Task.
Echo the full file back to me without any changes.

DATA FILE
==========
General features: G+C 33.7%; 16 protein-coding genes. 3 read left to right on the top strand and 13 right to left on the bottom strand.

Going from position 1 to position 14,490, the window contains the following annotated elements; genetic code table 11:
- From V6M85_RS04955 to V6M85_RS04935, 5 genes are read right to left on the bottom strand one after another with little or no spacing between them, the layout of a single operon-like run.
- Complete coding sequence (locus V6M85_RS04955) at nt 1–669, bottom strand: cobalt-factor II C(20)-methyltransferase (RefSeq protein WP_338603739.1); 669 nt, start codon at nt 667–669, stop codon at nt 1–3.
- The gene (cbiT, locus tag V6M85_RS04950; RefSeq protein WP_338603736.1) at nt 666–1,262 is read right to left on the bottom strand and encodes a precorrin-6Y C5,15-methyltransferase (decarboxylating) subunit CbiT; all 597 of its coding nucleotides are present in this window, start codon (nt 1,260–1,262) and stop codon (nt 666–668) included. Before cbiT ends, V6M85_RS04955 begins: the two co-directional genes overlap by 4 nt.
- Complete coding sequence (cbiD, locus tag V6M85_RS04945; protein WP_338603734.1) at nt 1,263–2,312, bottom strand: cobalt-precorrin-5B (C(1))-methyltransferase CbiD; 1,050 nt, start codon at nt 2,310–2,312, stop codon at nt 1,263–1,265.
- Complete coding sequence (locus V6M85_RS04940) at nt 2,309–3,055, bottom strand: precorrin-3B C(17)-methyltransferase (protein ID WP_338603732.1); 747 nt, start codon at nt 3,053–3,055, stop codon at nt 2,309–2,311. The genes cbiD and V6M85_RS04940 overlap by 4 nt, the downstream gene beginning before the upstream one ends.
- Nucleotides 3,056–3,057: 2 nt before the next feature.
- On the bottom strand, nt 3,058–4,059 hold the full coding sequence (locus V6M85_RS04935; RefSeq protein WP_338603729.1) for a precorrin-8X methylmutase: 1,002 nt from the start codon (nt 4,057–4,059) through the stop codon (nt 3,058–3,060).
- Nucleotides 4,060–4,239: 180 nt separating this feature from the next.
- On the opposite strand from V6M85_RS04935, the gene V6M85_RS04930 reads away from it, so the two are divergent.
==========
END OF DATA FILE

General features: G+C 33.7%; 16 protein-coding genes. 3 read left to right on the top strand and 13 right to left on the bottom strand.

Going from position 1 to position 14,490, the window contains the following annotated elements; genetic code table 11:
- From V6M85_RS04955 to V6M85_RS04935, 5 genes are read right to left on the bottom strand one after another with little or no spacing between them, the layout of a single operon-like run.
- Complete coding sequence (locus V6M85_RS04955) at nt 1–669, bottom strand: cobalt-factor II C(20)-methyltransferase (RefSeq protein WP_338603739.1); 669 nt, start codon at nt 667–669, stop codon at nt 1–3.
- The gene (cbiT, locus tag V6M85_RS04950; RefSeq protein WP_338603736.1) at nt 666–1,262 is read right to left on the bottom strand and encodes a precorrin-6Y C5,15-methyltransferase (decarboxylating) subunit CbiT; all 597 of its coding nucleotides are present in this window, start codon (nt 1,260–1,262) and stop codon (nt 666–668) included. Before cbiT ends, V6M85_RS04955 begins: the two co-directional genes overlap by 4 nt.
- Complete coding sequence (cbiD, locus tag V6M85_RS04945; protein WP_338603734.1) at nt 1,263–2,312, bottom strand: cobalt-precorrin-5B (C(1))-methyltransferase CbiD; 1,050 nt, start codon at nt 2,310–2,312, stop codon at nt 1,263–1,265.
- Complete coding sequence (locus V6M85_RS04940) at nt 2,309–3,055, bottom strand: precorrin-3B C(17)-methyltransferase (protein ID WP_338603732.1); 747 nt, start codon at nt 3,053–3,055, stop codon at nt 2,309–2,311. The genes cbiD and V6M85_RS04940 overlap by 4 nt, the downstream gene beginning before the upstream one ends.
- Nucleotides 3,056–3,057: 2 nt before the next feature.
- On the bottom strand, nt 3,058–4,059 hold the full coding sequence (locus V6M85_RS04935; RefSeq protein WP_338603729.1) for a precorrin-8X methylmutase: 1,002 nt from the start codon (nt 4,057–4,059) through the stop codon (nt 3,058–3,060).
- Nucleotides 4,060–4,239: 180 nt separating this feature from the next.
- On the opposite strand from V6M85_RS04935, the gene V6M85_RS04930 reads away from it, so the two are divergent.